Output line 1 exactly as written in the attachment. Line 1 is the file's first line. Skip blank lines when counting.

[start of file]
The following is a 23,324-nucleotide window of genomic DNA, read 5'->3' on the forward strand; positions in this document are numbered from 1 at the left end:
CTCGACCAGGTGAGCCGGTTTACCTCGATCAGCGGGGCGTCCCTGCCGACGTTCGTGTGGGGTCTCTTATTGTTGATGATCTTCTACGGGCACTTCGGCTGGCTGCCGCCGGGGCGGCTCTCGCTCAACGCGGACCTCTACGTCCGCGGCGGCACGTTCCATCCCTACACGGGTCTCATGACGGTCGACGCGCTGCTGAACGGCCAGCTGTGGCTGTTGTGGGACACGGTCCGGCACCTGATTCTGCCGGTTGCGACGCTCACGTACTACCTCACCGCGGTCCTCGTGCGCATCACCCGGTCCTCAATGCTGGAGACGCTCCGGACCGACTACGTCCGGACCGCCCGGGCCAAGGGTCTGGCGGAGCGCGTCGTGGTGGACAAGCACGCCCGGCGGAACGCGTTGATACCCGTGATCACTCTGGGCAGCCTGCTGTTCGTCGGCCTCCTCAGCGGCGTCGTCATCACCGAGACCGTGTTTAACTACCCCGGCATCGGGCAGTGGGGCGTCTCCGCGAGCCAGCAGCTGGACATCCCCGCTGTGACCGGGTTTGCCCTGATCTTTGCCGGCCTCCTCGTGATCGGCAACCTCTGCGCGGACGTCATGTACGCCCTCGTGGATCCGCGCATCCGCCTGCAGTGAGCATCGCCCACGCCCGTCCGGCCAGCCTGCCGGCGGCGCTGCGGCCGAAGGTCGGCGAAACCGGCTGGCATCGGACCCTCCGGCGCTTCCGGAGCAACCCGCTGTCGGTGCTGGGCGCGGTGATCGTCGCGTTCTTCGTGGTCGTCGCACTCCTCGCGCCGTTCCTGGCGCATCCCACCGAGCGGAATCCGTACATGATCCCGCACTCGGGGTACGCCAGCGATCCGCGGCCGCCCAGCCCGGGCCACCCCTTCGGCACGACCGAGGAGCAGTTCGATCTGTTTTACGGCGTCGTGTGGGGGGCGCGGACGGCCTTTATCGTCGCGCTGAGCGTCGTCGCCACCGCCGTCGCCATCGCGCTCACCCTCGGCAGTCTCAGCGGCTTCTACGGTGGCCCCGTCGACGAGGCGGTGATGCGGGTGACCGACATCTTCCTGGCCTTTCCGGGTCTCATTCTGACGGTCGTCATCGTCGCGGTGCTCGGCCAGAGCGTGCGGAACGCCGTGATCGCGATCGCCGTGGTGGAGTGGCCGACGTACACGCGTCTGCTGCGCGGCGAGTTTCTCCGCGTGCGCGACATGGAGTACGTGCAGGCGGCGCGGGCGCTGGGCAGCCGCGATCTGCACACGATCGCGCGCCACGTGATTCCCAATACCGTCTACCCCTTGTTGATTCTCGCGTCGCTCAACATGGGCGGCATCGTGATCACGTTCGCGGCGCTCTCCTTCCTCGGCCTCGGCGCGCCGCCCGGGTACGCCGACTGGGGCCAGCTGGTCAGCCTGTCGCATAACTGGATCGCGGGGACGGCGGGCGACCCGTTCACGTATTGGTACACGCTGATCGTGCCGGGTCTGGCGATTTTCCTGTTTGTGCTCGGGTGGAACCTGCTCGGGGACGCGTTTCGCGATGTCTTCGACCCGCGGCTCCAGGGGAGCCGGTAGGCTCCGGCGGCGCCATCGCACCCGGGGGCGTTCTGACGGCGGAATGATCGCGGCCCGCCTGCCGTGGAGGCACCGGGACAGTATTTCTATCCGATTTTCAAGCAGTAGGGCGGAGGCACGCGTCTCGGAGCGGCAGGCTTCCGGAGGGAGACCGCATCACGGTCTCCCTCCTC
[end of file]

The following is a 23,324-nucleotide window of genomic DNA, read 5'->3' on the forward strand; positions in this document are numbered from 1 at the left end: